Meningitis may be classified as acute, subacute, chronic, or recurrent. It may also be classified by its cause: bacteria, viruses, fungi, protozoa, or, occasionally, noninfectious conditions. But the most clinically useful categories of meningitis are
Acute bacterial meningitis is particularly serious and rapidly progressive. Viral and noninfectious meningitides are usually self-limited. Subacute and chronic meningitides usually follow a more indolent course than other meningitides, but determining the cause can be difficult.
Aseptic meningitis, an older term, is sometimes used synonymously with viral meningitis; however, it usually refers to acute meningitis caused by anything other than the bacteria that typically cause acute bacterial meningitis. Thus, aseptic meningitis can be caused by
Symptoms and signs of the different types of meningitis may vary, particularly in severity and acuity. However, all types tend to cause the following (except in infants and sometimes in the very old and in immunosuppressed patients):
Patients may appear lethargic or obtunded.
Nuchal rigidity, a key indicator of meningeal irritation, is resistance to passive or volitional neck flexion. Nuchal rigidity may take time to develop. Clinical tests for it, from least to most sensitive, are
Nuchal rigidity can be distinguished from neck stiffness due to cervical spine osteoarthritis or influenza with severe myalgia; in these disorders, neck movement in all directions is usually affected. In contrast, nuchal rigidity due to meningeal irritation affects mostly neck flexion; thus, the neck can usually be rotated but cannot be flexed.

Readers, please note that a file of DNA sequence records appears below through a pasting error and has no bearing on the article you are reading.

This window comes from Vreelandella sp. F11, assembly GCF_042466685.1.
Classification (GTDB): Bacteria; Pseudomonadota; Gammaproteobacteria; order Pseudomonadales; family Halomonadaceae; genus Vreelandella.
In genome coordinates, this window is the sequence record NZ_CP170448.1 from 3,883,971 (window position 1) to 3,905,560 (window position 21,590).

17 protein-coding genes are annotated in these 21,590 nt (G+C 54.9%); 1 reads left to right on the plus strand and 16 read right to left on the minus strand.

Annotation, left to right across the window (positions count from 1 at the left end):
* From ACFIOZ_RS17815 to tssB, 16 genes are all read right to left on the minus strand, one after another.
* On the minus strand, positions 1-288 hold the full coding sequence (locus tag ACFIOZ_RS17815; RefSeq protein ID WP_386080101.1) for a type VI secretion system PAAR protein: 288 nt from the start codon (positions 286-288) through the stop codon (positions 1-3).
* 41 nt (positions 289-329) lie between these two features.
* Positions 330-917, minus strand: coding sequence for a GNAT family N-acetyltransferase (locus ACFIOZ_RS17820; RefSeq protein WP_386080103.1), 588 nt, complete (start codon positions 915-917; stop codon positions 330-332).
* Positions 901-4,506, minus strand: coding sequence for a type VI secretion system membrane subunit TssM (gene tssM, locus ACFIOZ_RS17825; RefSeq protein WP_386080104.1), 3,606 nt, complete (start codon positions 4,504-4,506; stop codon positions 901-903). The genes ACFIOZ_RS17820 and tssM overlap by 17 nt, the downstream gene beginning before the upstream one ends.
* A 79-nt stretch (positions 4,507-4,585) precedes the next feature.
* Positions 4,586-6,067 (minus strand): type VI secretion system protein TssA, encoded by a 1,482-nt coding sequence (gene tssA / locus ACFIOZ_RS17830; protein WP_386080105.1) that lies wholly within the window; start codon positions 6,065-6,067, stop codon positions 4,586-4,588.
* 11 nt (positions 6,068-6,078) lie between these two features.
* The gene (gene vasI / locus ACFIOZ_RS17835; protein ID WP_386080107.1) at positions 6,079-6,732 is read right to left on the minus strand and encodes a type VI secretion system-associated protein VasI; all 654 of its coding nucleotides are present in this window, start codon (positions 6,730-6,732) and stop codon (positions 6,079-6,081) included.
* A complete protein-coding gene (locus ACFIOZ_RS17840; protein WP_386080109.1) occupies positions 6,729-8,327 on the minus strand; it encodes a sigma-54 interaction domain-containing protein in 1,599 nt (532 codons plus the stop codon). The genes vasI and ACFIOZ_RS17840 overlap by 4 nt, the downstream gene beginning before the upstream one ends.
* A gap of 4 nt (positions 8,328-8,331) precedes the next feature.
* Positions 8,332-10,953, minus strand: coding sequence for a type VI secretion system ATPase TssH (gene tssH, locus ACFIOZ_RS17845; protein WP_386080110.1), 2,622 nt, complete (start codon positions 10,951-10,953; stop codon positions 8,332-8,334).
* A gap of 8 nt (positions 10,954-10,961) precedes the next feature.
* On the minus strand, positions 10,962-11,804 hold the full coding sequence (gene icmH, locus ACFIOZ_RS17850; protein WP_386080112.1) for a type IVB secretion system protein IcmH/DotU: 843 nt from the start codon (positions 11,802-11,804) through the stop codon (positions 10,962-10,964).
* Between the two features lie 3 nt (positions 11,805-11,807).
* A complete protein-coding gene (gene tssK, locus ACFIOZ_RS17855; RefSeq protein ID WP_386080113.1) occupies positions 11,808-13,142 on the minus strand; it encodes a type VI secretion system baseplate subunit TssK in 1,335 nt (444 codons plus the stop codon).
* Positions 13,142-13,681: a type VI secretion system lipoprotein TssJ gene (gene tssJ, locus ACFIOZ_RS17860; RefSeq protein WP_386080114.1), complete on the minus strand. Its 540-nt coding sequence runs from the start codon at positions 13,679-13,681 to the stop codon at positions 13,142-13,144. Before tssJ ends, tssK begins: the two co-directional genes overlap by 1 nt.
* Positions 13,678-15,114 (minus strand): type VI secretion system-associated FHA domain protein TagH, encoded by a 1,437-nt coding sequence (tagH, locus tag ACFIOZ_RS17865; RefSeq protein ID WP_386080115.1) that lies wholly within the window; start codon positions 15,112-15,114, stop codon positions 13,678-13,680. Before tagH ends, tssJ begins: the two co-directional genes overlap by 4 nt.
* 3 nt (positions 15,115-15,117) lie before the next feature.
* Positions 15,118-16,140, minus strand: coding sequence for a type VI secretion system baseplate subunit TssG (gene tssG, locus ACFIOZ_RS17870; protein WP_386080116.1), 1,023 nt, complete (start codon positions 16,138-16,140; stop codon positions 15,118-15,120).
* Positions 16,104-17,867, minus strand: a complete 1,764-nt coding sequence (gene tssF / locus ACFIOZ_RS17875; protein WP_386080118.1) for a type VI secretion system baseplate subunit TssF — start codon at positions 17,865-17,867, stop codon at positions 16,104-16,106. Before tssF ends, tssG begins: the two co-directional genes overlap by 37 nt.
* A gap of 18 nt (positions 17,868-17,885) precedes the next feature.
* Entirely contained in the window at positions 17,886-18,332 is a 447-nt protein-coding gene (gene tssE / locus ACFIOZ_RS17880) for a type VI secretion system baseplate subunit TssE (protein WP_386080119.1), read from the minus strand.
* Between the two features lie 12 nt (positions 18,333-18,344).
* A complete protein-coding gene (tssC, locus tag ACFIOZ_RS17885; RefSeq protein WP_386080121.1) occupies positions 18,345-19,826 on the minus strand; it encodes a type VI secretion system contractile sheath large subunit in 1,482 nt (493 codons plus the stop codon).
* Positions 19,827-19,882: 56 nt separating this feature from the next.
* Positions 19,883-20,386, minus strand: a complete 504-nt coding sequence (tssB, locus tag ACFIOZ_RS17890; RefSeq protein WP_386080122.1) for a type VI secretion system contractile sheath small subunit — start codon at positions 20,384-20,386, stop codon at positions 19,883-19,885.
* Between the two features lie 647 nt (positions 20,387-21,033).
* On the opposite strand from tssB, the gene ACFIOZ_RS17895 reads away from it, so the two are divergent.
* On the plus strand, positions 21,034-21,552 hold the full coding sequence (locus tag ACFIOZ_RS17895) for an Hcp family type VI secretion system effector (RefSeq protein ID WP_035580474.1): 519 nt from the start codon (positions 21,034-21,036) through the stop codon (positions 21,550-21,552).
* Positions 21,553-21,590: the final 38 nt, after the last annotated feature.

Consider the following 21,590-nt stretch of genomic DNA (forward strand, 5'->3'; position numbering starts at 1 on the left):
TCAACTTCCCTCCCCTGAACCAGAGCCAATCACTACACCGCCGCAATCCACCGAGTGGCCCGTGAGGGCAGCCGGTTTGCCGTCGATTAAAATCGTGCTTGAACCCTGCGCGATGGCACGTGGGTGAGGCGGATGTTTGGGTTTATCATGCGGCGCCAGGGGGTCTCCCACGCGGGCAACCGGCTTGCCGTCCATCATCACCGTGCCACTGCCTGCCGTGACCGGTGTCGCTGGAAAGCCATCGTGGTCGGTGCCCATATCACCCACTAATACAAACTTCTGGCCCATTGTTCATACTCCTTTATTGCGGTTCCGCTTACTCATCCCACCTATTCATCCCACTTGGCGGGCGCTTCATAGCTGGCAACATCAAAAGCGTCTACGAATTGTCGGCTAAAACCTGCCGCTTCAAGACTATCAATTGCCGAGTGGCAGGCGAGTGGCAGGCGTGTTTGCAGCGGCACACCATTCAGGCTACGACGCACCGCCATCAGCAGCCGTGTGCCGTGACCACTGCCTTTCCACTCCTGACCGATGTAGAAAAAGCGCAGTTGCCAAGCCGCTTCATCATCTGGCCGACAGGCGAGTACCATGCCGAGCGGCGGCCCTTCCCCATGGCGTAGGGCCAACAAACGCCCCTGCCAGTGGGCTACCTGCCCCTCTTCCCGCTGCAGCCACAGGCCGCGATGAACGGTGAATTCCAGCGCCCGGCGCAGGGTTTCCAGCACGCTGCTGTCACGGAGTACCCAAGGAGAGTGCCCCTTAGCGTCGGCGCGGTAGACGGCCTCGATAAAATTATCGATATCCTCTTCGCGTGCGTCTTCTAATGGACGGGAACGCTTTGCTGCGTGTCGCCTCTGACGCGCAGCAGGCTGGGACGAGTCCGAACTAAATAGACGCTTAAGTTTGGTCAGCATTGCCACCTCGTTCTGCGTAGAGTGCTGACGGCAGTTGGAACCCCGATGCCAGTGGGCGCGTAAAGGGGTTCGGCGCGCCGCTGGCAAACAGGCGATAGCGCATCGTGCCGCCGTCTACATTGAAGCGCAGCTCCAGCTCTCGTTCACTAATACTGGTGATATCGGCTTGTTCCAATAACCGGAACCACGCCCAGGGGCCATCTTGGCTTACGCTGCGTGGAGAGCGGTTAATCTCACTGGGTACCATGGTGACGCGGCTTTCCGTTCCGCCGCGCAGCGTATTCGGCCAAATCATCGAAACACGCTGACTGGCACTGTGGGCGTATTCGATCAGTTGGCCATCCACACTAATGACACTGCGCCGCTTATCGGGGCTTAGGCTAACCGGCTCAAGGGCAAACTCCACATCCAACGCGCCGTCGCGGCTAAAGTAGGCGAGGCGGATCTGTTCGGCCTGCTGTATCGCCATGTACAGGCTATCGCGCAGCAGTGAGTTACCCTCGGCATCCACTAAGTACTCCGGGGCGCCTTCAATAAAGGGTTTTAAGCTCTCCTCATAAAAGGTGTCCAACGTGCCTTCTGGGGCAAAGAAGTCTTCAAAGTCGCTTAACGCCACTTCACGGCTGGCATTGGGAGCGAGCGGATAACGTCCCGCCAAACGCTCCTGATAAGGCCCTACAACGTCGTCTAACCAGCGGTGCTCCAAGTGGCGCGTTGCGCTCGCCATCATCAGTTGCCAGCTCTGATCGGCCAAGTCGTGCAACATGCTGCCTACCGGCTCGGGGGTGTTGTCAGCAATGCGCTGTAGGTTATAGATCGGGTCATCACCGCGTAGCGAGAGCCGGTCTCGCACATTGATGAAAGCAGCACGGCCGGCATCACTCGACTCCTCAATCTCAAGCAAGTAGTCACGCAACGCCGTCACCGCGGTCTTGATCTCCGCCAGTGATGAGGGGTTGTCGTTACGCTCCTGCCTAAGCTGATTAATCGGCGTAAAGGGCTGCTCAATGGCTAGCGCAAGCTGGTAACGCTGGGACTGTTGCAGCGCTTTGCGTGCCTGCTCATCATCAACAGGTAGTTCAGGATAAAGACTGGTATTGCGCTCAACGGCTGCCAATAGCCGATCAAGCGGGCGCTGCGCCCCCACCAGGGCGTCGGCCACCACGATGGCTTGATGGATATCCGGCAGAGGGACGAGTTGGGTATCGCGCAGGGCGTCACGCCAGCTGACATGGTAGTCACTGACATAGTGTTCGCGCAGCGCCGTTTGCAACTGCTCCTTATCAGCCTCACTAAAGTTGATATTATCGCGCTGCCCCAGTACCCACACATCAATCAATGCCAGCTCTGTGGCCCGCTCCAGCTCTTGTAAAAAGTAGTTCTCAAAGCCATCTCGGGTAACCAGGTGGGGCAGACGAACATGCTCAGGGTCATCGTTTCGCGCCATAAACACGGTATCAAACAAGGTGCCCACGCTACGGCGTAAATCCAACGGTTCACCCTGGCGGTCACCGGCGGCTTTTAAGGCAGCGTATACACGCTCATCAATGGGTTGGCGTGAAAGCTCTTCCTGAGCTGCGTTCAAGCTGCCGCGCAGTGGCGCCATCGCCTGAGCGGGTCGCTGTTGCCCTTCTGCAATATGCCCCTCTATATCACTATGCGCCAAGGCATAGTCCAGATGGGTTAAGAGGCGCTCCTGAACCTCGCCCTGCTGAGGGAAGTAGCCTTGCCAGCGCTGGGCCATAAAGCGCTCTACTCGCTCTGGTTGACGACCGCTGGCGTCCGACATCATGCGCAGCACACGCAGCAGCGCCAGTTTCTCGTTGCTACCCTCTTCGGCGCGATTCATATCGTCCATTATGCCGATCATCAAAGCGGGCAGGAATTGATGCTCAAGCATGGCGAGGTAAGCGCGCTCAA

Meningitis is diagnosed mainly by CSF analysis. Because meningitis can be serious and lumbar puncture is a safe procedure, lumbar puncture should usually be done if there is any suspicion of meningitis. CSF findings tend to differ by the type of meningitis but can overlap.
If patients have signs suggesting increased intracranial pressure (ICP) or a mass effect (eg, focal neurologic deficits, papilledema, deterioration in consciousness, seizures, especially if patients have HIV infection or are immunocompromised), neuroimaging—typically, contrast-enhanced CT or MRI—is done before lumbar puncture. In such patients, lumbar puncture may cause brain herniation.
Also, if a bleeding disorder is suspected, lumbar puncture is not done until the bleeding disorder is excluded or controlled.
When lumbar puncture is deferred, blood cultures should be obtained, followed immediately by empiric treatment with antibiotics. After ICP has been lowered and if no mass is detected, lumbar puncture can be done.
If the skin over the needle insertion site is infected or if a subcutaneous or parameningeal lumbar infection is suspected, the needle is inserted at a different site, usually into the cisterna magna or the upper cervical spine at C2 using radiologic guidance.
CSF Findings in Meningitis
Infectious meningitis is treated with antimicrobial therapy as indicated clinically.
Adjunctive treatments for meningitis can include